14 January 2008

Return to the pit

When I was a teenager, the big screen version of Quatermass and the Pit scared me witless.

Forty years on, a couple of weeks ago, I noticed that it was showing on TV in the wee small hours of the morning. Would it still have the same effect on me? I set the recorder to capture it.

Now I've finally gotten around to watching it. And no, it didn't frighten me at all this time round (I'm glad to say - I'm no fan of horror); but I'm glad that I revisited it because this time I enjoyed it. I also appreciated a lot of other things which passed me by in my teens.

The first thing I noticed about it was obvious in the opening credits. A London "Bobby" (beat policeman) walks slowly across an empty street. It is early morning, still almost dark, and the shot is made entirely by available light; the televised digitisation flickers with blocky artefacts as it tries to cope with the resulting wash of shadows. He checks a doorway. A white cat miaows, gets up to met him, winds about his legs. He moves on. It's a beautiful piece of cinema, all on its own, that opening sequence, and I've played it over and over again, at least thirty times, since watching the film. This was a time when film could luxuriate in pure visual quality.

In fact, although I no longer feel the shocks of the film, I realise now that it was the tranquil, low key quality of the surrounding scenes which made them so effective at the time. Because this willingness to embrace a "less is more" philosophy pervades the whole film. I'll only dwell on two more of them, though. My next choice is the character Miss Judd (played by Barbara Shelley), assistant to an anthropologist.

Throughout the film, Miss Judd's face is frequently allowed to occupy the screen in close up: not saying anything, but conveying impressions of surprise, puzzlement, concern, realisation, all through very small, subtle changes of facial expression which would be neither allowed nor noticed today. It's an education; some time, I would like to go through and isolate some of these little "scenettes" for closer study.

Having talked about the opening credits, I may as well visit the closing sequence as well. There is even less movement here. Quatermass (Andrew Keir) and Miss Judd frame the screen, he leaning against a wall for support at camera left and she sitting collapsed into her own lap on the right. Only their heads occasionally turn slightly: to look at each other or to look away, to stare back into what they have just witnessed or to avoid it. They express, through their minimalist movements, exhaustion and trauma. This almost static scene addresses a criticism I have often made of film endings: the way characters go through extremities of fear and pain, then laugh and joke about it light heartedly in the final scene. Quatermass and Judd, by contrast, having seen their fellow Londoners reduced to a ravening, murderous mob and watched Judd's boss Roney sacrifice himself to bring down the alien threat, are (as they bloody well ought to be) wiped out by it. The film closes there, with no a attempt to jolly over the cracks: the world has been saved, Quatermass and Judd vindicated, but they have nothing whatsoever to feel cheerful about.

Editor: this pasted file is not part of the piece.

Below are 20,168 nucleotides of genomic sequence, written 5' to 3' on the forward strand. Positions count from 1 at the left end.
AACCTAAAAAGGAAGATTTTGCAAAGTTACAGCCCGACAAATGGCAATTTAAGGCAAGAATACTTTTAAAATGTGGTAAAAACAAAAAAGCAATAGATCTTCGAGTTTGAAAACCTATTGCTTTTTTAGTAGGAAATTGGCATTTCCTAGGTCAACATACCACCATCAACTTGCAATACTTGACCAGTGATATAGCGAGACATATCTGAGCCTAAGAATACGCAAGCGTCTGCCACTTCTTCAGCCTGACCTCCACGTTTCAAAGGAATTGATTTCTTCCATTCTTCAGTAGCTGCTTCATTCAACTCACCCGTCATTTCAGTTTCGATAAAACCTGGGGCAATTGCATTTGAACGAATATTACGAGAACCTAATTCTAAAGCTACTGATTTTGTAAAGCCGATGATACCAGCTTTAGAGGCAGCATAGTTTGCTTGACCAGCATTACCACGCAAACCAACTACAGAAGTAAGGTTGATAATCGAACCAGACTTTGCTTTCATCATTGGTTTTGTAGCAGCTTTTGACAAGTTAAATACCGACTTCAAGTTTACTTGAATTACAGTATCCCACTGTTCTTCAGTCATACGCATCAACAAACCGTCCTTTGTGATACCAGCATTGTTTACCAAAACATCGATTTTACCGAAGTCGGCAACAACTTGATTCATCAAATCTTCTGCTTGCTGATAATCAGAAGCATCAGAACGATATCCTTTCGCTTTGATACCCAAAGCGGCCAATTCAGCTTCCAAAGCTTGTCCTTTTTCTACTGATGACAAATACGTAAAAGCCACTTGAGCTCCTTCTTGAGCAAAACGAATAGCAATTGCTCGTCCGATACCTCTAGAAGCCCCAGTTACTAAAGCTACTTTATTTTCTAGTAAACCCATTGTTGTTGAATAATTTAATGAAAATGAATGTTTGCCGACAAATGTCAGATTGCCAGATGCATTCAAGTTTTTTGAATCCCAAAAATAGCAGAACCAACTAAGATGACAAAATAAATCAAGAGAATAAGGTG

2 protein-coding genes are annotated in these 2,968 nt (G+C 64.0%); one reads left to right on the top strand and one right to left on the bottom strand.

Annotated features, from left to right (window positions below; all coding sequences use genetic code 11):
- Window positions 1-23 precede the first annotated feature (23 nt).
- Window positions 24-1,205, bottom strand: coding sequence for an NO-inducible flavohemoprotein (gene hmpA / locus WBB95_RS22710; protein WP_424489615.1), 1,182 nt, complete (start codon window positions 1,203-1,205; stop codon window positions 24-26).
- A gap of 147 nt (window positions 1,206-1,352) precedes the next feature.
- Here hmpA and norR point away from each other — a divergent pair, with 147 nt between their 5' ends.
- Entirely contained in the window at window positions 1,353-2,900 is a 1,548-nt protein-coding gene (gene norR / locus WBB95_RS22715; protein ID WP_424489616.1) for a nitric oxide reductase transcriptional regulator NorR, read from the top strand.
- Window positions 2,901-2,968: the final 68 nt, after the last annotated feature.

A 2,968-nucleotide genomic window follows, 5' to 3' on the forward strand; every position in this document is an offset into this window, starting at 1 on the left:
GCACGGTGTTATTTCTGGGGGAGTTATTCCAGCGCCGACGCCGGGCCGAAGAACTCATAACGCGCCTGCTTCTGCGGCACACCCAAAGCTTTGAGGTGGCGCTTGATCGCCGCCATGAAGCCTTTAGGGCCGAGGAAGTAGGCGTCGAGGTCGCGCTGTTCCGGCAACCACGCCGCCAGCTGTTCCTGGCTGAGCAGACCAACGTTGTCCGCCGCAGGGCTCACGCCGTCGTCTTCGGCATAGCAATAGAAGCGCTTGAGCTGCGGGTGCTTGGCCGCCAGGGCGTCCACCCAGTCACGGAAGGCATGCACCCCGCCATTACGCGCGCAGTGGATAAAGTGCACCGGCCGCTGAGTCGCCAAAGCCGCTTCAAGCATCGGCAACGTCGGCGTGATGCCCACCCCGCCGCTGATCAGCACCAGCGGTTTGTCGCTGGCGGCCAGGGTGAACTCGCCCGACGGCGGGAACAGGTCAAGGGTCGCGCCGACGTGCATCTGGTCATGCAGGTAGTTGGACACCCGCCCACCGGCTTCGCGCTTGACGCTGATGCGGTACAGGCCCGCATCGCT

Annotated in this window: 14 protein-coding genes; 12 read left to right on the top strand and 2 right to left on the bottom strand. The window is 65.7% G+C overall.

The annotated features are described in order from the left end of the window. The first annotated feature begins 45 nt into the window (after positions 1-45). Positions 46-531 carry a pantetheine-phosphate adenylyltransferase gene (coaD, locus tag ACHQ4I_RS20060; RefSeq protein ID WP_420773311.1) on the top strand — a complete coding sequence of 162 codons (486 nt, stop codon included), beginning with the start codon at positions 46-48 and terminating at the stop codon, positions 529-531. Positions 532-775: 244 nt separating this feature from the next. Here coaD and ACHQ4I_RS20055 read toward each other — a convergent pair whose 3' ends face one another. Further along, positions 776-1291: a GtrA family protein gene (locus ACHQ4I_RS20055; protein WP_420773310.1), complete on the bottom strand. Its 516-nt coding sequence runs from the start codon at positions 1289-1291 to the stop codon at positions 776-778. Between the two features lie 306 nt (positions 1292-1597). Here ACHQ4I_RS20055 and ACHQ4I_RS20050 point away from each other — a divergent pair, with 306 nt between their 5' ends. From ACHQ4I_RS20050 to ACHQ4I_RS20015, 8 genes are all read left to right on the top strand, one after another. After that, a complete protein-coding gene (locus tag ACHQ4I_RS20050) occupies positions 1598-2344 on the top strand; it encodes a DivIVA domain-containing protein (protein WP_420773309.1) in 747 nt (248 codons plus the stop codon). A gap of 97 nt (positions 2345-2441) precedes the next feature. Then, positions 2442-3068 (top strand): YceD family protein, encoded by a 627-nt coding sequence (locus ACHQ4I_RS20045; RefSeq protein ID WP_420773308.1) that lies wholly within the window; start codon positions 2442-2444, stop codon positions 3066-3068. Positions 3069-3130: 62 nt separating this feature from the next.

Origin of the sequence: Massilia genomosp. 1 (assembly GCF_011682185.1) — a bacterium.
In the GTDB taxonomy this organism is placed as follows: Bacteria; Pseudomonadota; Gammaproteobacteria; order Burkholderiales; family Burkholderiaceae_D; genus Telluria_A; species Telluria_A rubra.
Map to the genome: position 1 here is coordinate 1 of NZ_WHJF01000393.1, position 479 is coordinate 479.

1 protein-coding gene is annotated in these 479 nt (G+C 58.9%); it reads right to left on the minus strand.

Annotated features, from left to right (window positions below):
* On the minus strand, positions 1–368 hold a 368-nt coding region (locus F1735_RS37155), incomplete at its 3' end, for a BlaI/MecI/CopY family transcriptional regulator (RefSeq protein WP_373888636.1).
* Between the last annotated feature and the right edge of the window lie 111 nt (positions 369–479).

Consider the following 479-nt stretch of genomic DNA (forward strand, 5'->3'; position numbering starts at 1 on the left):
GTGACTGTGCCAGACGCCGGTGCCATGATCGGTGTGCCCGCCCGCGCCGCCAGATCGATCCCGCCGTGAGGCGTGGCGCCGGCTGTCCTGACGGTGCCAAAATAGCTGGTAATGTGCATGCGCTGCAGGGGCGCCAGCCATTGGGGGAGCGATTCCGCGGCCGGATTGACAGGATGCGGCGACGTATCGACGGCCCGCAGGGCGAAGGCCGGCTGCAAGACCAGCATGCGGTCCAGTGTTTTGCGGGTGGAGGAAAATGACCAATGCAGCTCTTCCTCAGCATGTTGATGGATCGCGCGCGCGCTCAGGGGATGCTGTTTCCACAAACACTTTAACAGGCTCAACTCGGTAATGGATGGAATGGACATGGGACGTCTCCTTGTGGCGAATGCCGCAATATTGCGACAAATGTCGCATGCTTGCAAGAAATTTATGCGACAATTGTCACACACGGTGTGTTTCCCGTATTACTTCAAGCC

That closing credit sequence, too, I have played several times: another self contained marvel of understated quality.

It's not just a collection of Zen visual moments for fiction geeks, though. The whole film is worth watching both as a window onto the worldview of the mid 1960s and, equally important, a mid sixties window onto our own time as well. There are a lot of prescient glimpses here.

"How was it controlled?" someone wonders, of the buried Martian spacecraft. "Unless ... the craft itself did much of the thinking?" He is told not to be ridiculous; but now, of course, four decades on, the idea of an artificial intelligence controlling routine functions of a complex machine is commonplace.

More emotionally piercing, though, is a throwaway fragment within a conversation between Quatermass and Roney. Quatermass is musing on what we, the human race, would we do if our planet was dying, our atmosphere degrading, our whole environment becoming hostile to our existence? This is a common theme of science fiction, and the answer is usually that everyone pulls together in a heroic effort which ultimately saves the race (see, for example, Clarke and Baxter's Sunstorm) or else a small band of survivors setting off to establish colonies elsewhere. But: "Nothing." replies Roney, "We'd just go on squabbling and fighting amongst ourselves, the same as usual." In our present age of failure to ratify, deliver on, or follow up the Kyoto agreement despite evidence of climate change, this fragment acquires blackly humorous weight.

It's no longer horror, but it's a gem of a film. If you get the opportunity to see it, especially if you are old enough to remember 1967, I recommend that you take it.

  1. Kneale/Ward, Quatermass and the Pit, Hammer 1967

No comments: